China wants cyber 'sovereignty' in latest national security law

China has injected cybersecurity regulations into the most recent draft of a national security law, Beijing’s newest attempt to control its cyberspace through domestic law.

The National People’s Congress, China’s legislature, is considering a cyberspace sovereignty clause in the law, which would grant authorities vague jurisdiction over the country’s information technology, according to multiple reports.


“The state establishes national Internet and information security safeguard systems ... and protects national Internet space sovereignty, security and development interests," the draft said, Reuters reported.

China must “achieve security and control in Internet and information core technology, key infrastructure, and important data and information systems,” it added.

Chinese officials have moved swiftly in the last year to erect legal guidelines that would give the government access to companies’ source code and encryption methods.

It’s part of a long-standing effort to restrict the flow of digital information at home, and diminish reliance on foreign technology.

Beijing cites the flood of cyberattacks the country fends off as the reasoning behind the campaign.

The Communist Party of China is already advancing a counterterrorism law that would require many companies operating within China and foreign firms supplying software to China to hand over source code to authorities and use Beijing-approved encryption methods.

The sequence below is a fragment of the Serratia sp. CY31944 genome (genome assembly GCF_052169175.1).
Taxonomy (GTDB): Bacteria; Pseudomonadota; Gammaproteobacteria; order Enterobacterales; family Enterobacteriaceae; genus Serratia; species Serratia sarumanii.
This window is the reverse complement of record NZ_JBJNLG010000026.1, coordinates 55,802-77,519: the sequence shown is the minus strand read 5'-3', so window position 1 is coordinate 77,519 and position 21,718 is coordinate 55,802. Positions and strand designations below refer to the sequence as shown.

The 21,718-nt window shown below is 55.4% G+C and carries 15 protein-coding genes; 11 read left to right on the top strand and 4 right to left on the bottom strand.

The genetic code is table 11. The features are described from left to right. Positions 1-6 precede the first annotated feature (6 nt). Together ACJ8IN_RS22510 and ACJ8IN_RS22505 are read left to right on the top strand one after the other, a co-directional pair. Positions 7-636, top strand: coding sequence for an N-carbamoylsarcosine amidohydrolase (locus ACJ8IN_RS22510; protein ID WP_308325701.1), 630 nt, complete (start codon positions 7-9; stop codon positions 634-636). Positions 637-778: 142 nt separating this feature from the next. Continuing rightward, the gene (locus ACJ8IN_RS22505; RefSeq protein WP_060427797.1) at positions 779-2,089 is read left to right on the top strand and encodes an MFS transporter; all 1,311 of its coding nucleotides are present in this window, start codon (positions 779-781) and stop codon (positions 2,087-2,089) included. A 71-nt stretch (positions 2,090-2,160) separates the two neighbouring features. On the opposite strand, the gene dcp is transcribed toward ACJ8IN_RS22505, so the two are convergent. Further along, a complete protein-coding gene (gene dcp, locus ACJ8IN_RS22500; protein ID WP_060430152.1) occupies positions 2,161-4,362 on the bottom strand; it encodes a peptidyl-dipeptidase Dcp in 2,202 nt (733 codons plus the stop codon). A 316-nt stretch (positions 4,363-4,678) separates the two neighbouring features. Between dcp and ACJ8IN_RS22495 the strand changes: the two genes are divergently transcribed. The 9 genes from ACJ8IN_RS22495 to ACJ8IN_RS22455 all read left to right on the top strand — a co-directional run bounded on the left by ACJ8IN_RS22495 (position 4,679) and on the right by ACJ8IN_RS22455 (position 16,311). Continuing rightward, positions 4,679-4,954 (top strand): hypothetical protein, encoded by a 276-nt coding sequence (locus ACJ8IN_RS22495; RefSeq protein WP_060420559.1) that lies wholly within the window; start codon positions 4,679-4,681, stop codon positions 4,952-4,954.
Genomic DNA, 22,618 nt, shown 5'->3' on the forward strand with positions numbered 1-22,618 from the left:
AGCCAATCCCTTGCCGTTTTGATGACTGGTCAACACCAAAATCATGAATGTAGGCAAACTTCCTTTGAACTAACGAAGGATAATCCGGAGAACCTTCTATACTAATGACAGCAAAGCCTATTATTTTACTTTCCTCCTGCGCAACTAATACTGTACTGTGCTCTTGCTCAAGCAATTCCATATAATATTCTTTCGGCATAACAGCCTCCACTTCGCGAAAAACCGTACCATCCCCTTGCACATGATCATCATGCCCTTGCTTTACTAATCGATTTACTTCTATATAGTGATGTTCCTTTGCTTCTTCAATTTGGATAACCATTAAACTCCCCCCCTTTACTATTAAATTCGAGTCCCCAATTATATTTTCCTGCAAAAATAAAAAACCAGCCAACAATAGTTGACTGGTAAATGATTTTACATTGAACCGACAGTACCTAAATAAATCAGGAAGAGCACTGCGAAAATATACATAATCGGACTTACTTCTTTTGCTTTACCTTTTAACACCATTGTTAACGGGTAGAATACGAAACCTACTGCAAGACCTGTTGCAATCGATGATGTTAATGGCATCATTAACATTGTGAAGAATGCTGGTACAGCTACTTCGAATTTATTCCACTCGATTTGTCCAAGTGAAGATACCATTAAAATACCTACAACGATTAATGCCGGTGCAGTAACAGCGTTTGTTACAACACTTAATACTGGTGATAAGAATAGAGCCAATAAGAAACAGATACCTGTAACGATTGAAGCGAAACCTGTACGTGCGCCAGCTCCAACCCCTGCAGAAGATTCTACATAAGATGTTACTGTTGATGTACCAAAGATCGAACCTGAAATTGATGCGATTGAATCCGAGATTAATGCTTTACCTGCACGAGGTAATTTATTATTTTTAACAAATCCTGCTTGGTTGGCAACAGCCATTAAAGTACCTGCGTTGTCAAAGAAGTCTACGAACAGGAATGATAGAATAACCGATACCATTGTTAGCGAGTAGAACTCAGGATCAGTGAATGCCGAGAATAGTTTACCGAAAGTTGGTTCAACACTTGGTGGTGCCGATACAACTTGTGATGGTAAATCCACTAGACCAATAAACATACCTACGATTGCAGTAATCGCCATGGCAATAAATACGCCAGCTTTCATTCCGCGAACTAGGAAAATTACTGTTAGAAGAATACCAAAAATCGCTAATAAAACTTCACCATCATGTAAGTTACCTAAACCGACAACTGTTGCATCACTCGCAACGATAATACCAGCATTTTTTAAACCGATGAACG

Another slate of banking technology guidelines would also push Chinese financial firms to increase their use of domestic technology, in addition to the source code audits and encryption access requirements.

The efforts have ignited a fiery uproar from the international business community, which alleges the rules are merely protectionism meant to lock out foreign competitors. U.S., European Union and Japanese officials have also joined the chorus of dissent.

A number of top U.S. officials have traveled to China to push for alterations to pending laws. President Obama himself called Chinese leader Xi Jinping to sternly rebuke the rules.

Chinese officials have temporarily hit pause on the banking tech regulations in response, saying they will rework and revise them based on input from industry and outside governments.

The latest draft of the national security law does include a section on China’s banking infrastructure. It says the country must secure its financial system against international risks and shocks. But it was not detailed about how banks might follow that dictum.

China’s legislature has now read the national security law twice. Laws are often implemented after three readings.